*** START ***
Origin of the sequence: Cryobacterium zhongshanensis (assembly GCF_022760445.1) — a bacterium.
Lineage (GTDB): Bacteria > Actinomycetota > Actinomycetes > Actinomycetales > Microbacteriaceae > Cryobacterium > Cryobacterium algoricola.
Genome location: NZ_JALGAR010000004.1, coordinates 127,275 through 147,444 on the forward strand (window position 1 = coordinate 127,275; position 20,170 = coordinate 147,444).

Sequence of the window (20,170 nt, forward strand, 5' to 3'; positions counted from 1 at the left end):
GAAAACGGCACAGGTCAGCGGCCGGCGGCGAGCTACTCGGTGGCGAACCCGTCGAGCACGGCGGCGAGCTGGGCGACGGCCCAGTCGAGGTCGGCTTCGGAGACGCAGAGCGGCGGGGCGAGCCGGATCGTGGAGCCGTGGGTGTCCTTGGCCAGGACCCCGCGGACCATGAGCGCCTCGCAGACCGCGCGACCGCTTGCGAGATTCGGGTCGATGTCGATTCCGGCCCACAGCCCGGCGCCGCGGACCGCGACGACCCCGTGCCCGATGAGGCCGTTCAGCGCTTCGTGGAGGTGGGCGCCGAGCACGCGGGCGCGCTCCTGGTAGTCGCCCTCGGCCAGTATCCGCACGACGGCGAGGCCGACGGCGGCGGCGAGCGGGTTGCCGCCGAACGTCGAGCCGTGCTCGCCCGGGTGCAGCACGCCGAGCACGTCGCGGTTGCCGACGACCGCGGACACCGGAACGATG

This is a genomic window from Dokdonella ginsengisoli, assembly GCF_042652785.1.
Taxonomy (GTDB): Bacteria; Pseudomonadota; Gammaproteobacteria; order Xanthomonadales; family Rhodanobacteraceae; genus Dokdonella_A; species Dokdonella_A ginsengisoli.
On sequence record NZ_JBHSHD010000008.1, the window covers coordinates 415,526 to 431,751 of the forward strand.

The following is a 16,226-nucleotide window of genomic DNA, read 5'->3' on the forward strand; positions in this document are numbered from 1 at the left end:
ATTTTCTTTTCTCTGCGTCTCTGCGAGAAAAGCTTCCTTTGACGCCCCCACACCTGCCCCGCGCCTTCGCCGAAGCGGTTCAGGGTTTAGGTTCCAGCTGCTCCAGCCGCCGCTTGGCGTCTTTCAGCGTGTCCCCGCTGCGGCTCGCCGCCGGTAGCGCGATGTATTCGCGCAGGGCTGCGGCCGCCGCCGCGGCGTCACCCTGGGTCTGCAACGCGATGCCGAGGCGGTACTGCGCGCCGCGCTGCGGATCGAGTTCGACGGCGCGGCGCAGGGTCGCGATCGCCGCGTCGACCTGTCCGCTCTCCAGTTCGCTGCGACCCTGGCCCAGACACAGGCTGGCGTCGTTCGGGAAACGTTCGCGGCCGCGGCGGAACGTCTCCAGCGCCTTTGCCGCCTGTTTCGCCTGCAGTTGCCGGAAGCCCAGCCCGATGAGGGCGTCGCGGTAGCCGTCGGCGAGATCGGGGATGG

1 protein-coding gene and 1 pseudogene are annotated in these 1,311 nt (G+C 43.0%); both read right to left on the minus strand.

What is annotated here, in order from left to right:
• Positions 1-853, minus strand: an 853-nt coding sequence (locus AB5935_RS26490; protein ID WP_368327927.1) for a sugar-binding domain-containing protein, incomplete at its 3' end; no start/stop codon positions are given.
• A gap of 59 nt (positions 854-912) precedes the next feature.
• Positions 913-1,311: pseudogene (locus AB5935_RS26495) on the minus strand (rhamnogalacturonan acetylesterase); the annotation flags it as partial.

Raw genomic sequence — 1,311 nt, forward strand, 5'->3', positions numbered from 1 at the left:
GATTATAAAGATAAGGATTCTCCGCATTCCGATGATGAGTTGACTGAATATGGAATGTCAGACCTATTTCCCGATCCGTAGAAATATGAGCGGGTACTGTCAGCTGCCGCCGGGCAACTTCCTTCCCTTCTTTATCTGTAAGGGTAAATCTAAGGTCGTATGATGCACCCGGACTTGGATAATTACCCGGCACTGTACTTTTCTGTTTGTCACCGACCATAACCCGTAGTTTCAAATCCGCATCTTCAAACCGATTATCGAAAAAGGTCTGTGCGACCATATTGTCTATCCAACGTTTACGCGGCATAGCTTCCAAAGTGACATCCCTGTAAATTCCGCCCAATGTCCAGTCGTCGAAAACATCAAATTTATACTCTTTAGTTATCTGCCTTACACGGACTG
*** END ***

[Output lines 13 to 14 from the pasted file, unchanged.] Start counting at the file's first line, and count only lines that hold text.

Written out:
• Positions 1-853, minus strand: an 853-nt coding sequence (locus AB5935_RS26490; protein ID WP_368327927.1) for a sugar-binding domain-containing protein, incomplete at its 3' end; no start/stop codon positions are given.
• A gap of 59 nt (positions 854-912) precedes the next feature.